The thing about film critics
How many film critics are there who have actually made a movie?
Film critics are generally respected and their views on a film can make the difference as to whether a film is a box office smash or withers away, losing a pile of cash in the bargain. Of course this isn’t always the case but have you ever stopped to consider how many film critics there are who have actually made a movie themselves? Going to a film school might give you a lot of academic knowledge on the subject but unless you can actually make a movie yourself, I would would argue that your opinion carries less weight because, unless you have experienced the blood, sweat and tears that go into the creative process of filmmaking, you cannot be considered a deep expert on the subject.
What about music critics? Can you think of any music critics who are actually musicians? If you are not a musician, if you do not understand the blood, sweat and tears that go into this creative process, you are just expressing opinions based on what? It is certainly not based on experiential knowledge!
What about book reviewers? How many of them have actually written a novel? They may well have studied literature to a high academic level but if they haven’t actually experienced the creative process themselves, truly knowing the blood, sweat and tears that go into creative writing, their opinion is just that. An opinion.
What about restaurant critics? How many of them have run a restaurant? Surely if you have not gone through the blood, sweat and tears of the creative process of cooking beautiful dishes, how are you in a position to speak with knowledge?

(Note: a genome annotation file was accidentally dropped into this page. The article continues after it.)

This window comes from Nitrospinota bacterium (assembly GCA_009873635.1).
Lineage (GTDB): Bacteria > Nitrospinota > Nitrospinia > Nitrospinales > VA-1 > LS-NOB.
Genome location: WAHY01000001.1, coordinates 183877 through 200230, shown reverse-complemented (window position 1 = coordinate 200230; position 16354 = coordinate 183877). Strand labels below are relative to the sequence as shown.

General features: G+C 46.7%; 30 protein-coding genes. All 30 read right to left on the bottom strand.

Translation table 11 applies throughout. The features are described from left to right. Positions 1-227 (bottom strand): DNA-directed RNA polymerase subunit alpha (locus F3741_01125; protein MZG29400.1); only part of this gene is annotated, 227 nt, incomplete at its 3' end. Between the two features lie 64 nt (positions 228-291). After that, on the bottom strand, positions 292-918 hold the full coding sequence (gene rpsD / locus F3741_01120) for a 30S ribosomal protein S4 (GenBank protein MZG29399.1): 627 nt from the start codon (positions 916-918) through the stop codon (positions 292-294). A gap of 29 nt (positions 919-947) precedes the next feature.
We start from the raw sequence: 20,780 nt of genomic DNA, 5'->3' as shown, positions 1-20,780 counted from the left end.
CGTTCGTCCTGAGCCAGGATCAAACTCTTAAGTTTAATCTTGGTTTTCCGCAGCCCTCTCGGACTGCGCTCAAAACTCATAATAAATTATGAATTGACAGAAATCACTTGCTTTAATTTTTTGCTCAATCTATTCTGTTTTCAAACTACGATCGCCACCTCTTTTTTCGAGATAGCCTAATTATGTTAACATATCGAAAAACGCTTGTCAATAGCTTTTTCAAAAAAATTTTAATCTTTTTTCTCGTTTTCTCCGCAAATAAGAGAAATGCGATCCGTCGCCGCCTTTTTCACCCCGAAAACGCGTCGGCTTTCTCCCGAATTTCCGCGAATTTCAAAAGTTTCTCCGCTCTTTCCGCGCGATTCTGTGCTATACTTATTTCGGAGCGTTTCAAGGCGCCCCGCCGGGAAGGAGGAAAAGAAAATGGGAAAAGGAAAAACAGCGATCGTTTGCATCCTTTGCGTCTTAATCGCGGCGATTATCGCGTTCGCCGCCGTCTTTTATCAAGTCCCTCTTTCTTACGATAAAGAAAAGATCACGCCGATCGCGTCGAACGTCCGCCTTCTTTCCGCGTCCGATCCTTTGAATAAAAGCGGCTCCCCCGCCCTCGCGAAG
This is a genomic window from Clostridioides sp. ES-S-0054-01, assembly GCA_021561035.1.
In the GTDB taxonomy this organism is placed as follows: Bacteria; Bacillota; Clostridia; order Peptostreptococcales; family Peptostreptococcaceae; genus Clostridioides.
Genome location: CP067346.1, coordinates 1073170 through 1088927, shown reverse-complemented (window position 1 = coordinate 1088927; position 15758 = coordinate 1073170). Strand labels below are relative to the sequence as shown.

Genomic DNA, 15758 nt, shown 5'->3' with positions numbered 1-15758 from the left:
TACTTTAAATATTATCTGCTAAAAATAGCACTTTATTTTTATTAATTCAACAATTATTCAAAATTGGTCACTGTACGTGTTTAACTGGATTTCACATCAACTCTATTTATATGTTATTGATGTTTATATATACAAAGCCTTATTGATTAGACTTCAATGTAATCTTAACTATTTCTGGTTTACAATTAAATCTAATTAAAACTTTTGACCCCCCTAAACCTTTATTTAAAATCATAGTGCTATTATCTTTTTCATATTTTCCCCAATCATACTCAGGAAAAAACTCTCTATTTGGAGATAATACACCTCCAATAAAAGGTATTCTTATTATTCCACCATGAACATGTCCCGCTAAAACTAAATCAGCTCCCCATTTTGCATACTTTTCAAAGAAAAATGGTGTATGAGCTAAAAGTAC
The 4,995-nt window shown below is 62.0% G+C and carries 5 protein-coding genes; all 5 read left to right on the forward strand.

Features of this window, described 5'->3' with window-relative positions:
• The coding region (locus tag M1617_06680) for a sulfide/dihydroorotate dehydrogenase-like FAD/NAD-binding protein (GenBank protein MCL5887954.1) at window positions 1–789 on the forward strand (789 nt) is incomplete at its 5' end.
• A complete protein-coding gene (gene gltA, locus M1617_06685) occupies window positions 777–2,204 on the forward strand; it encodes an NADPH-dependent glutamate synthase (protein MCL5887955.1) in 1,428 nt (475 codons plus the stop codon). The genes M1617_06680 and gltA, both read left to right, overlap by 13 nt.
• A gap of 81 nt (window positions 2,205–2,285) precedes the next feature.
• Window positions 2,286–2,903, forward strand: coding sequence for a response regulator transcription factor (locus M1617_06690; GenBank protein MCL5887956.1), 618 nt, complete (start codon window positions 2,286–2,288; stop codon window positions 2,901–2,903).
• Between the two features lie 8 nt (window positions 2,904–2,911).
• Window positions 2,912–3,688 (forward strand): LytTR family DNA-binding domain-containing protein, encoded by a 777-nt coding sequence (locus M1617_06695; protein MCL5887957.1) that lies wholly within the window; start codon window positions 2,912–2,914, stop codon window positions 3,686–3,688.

The list goes on and on!
So, what is my point?
OK, it is this. Unless you are an expert in accessible website design, by going through the blood, sweat and tears involved in creating a website that meets the needs of everyone, regardless of their ability or disability, how can you possibly perform an accessibility audit of another website?
Unfortunately, this is what is happening today. Self-proclaimed experts are running automated reports on websites that have little or no value and they are charging inflated fees into the bargain. Accessibility statements are being produced by people with no personal knowledge of accessible web design and they are leaving the website owners vulnerable to litigation and considerably out of pocket at the same time.
When you need to get an accessibility audit of your website and are wondering who to approach, the first question to ask is this: does this person have a proven track record in building accessible websites? It is not about what you say, it is about what you have done that gives you legitimacy.
Book in now for this seminar
If you would like to find out more about website accessibility, book yourself in now for my seminar, next Wednesday, 7th July at 4pm. Follow this link for further information.
Access by Design. Accessible Web Design, Chichester.